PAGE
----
Whatever the reason, efforts have sprung up to repurpose the assets of closing religious institutions and support faith leaders seeking new forms of ministry. Some organizations convert closed churches into affordable housing or working spaces. Others seek to help what are known as spiritual entrepreneurs as they reimagine how to do ministry.


“Legacies have challenges that start-ups don’t,” said Rabbi Elan Babchuck, whose organization the Glean Network brings together faith leaders trying to innovate. “They have bureaucracies, they have ‘the way we’ve always done things,’ they have, sometimes, lack of institutional momentum wherein great ideas kind of die on the vine.”


Start-ups have their own challenges. They often lack funding, physical space or institutional management skills, Babchuck said. To help meet that need, the Glean Network partners with Columbia University to offer business training to clergy and others looking to create social impact outside of the pulpit. But among the organizations responding to the decline of institutional religion, Invested Faith appears to be an outlier in how it tries to repurpose money from dying churches.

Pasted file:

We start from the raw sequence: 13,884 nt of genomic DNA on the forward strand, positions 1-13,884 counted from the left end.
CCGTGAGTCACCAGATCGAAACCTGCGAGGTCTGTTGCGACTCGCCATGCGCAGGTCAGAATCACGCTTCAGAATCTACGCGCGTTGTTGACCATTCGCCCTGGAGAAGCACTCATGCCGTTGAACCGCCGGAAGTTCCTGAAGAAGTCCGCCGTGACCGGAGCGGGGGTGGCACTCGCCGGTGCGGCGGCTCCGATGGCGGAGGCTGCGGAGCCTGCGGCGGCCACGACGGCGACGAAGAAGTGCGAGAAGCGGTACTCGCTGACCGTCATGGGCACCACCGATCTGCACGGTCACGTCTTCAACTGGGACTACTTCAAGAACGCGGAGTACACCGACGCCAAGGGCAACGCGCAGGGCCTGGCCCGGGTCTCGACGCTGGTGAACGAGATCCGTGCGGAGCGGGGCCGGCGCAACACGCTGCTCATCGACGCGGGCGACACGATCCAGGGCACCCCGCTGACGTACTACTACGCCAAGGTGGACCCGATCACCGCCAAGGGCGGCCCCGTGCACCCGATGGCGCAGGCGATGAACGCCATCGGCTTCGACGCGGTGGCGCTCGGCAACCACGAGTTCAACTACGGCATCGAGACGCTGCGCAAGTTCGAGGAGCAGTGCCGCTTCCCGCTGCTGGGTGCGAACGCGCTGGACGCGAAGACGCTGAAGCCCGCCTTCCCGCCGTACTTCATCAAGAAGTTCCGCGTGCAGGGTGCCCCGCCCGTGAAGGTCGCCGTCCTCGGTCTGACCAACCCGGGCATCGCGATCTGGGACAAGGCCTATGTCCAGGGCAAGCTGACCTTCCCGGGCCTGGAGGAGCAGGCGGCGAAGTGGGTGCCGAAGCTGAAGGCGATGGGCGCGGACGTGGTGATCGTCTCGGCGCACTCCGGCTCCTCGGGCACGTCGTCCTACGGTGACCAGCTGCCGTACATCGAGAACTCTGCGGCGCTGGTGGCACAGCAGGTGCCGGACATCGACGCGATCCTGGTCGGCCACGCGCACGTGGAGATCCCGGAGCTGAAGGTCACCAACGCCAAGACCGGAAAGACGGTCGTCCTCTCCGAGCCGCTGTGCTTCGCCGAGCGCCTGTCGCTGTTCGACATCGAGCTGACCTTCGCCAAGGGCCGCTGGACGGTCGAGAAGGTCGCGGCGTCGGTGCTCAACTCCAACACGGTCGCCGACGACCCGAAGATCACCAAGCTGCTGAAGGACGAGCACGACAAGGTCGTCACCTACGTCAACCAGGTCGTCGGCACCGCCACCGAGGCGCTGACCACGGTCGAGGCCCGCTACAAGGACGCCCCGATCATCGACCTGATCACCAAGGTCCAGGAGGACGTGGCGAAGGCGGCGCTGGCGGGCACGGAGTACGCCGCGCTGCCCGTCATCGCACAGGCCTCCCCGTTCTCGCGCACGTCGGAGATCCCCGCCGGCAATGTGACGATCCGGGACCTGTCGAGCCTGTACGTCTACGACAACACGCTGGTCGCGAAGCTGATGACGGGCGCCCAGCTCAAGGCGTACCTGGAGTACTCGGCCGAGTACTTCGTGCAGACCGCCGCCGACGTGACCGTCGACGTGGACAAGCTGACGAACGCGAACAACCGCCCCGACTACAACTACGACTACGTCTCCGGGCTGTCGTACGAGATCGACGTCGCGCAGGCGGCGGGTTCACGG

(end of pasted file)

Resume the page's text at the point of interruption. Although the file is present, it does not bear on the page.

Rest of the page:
To the Rev. Alisha Gordon, one of its fellows, that reliance on closing institutions is bittersweet. But she said it also creates space for people of faith to reimagine how to live out the mandate of service in the Gospel. “There is an opportunity for institutions to realize that the death of this thing actually creates pathways for more,” Gordon said.